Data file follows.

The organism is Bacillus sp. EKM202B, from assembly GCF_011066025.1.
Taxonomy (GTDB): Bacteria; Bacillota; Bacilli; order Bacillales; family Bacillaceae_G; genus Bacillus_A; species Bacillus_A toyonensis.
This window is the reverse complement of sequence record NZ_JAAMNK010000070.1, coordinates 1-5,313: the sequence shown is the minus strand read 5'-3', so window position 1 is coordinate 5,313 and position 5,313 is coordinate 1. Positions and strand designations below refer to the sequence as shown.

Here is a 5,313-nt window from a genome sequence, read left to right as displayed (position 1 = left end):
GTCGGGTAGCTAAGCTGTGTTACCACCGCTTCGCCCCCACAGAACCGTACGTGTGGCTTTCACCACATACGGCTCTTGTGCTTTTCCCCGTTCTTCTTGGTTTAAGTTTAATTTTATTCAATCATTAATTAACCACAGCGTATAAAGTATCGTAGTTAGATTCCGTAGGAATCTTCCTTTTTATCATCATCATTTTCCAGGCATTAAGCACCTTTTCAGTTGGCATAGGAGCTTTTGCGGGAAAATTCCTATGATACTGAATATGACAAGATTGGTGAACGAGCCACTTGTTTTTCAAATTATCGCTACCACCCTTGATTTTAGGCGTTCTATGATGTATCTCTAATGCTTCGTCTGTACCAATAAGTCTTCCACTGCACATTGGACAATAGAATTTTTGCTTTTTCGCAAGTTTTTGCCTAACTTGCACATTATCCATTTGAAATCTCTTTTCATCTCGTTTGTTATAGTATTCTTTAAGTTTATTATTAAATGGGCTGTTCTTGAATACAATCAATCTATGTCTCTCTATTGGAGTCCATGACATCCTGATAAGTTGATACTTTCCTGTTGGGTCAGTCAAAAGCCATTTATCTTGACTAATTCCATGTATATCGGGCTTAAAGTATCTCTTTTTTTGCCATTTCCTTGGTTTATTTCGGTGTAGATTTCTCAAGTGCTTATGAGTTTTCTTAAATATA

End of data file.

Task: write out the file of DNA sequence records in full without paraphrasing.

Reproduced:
The organism is Bacillus sp. EKM202B, from assembly GCF_011066025.1.
Taxonomy (GTDB): Bacteria; Bacillota; Bacilli; order Bacillales; family Bacillaceae_G; genus Bacillus_A; species Bacillus_A toyonensis.
This window is the reverse complement of sequence record NZ_JAAMNK010000070.1, coordinates 1-5,313: the sequence shown is the minus strand read 5'-3', so window position 1 is coordinate 5,313 and position 5,313 is coordinate 1. Positions and strand designations below refer to the sequence as shown.

Here is a 5,313-nt window from a genome sequence, read left to right as displayed (position 1 = left end):
GTCGGGTAGCTAAGCTGTGTTACCACCGCTTCGCCCCCACAGAACCGTACGTGTGGCTTTCACCACATACGGCTCTTGTGCTTTTCCCCGTTCTTCTTGGTTTAAGTTTAATTTTATTCAATCATTAATTAACCACAGCGTATAAAGTATCGTAGTTAGATTCCGTAGGAATCTTCCTTTTTATCATCATCATTTTCCAGGCATTAAGCACCTTTTCAGTTGGCATAGGAGCTTTTGCGGGAAAATTCCTATGATACTGAATATGACAAGATTGGTGAACGAGCCACTTGTTTTTCAAATTATCGCTACCACCCTTGATTTTAGGCGTTCTATGATGTATCTCTAATGCTTCGTCTGTACCAATAAGTCTTCCACTGCACATTGGACAATAGAATTTTTGCTTTTTCGCAAGTTTTTGCCTAACTTGCACATTATCCATTTGAAATCTCTTTTCATCTCGTTTGTTATAGTATTCTTTAAGTTTATTATTAAATGGGCTGTTCTTGAATACAATCAATCTATGTCTCTCTATTGGAGTCCATGACATCCTGATAAGTTGATACTTTCCTGTTGGGTCAGTCAAAAGCCATTTATCTTGACTAATTCCATGTATATCGGGCTTAAAGTATCTCTTTTTTTGCCATTTCCTTGGTTTATTTCGGTGTAGATTTCTCAAGTGCTTATGAGTTTTCTTAAATATA